Police searched more homes overnight, leading to the detention of 18 more people.

The overnight raids included areas near the Gothic-style St Sebastian church in Negombo, north of the capital, where scores were killed on Sunday, a police spokesman said.

An unspecified number of people were detained in western Sri Lanka, the scene of anti-Muslim riots in 2014.

“Search operations are going on everywhere, there is tight checking of Muslim areas,” a security source said.

Most of those killed and wounded were Sri Lankans, although officials said 38 foreigners were also killed. That included British, U.S., Australian, Turkish, Indian, Chinese, Danish, Dutch and Portuguese nationals. Forty-five children were among the dead.

The government has imposed emergency rule and an overnight curfew. It said it has also blocked online messaging services to stop the spread of inflammatory rumours that it feared could incite communal clashes.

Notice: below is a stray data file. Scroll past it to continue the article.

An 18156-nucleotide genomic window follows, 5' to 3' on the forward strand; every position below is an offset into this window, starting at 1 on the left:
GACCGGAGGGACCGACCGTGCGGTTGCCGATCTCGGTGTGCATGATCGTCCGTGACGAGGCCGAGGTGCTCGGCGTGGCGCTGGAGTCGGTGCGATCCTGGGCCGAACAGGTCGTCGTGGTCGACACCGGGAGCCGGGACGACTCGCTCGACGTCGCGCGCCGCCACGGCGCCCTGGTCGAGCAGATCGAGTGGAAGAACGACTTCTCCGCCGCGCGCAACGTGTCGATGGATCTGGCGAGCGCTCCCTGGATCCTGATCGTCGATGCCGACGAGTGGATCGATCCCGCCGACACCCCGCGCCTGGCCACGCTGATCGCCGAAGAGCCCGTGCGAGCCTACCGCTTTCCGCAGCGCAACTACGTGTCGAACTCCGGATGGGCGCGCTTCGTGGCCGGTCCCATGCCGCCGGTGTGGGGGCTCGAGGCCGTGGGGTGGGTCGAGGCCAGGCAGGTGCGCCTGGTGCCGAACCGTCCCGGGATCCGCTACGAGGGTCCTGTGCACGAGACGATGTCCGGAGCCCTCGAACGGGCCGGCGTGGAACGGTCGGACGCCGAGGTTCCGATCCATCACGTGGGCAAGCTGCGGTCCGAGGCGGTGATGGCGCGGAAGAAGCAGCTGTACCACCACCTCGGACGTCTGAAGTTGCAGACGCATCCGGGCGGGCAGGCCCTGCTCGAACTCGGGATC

(GRAPHIC: Sri Lanka bombings – https://tmsnrt.rs/2Xy02BA)

(GRAPHIC: A decade of peace shattered – https://tmsnrt.rs/2W4wZoU)

(Reporting by Sanjeev Miglani; Editing by Paul Tait, Robert Birsel and Alex Richardson)

Islamic State counter-attacks out of final Syria enclave fall short -U.S.-backed SDF

Islamic state fighters and their families walk as they surrendered in the village of Baghouz, Deir Al Zor province, Syria March 12, 2019. REUTERS/Rodi Said

By Ellen Francis

BAGHOUZ, Syria (Reuters) – Islamic State launched two counter attacks on U.S.-backed fighters besieging their final shred of territory in eastern Syria on Wednesday but were beaten back without any progress, the Syrian Democratic Forces said.

The jihadists, waging a last-ditch battle in Baghouz, a collection of hamlets and farmland near the Iraqi border, dispatched suicide bombers against SDF fighters, who thwarted the attacks, the U.S.-backed force said.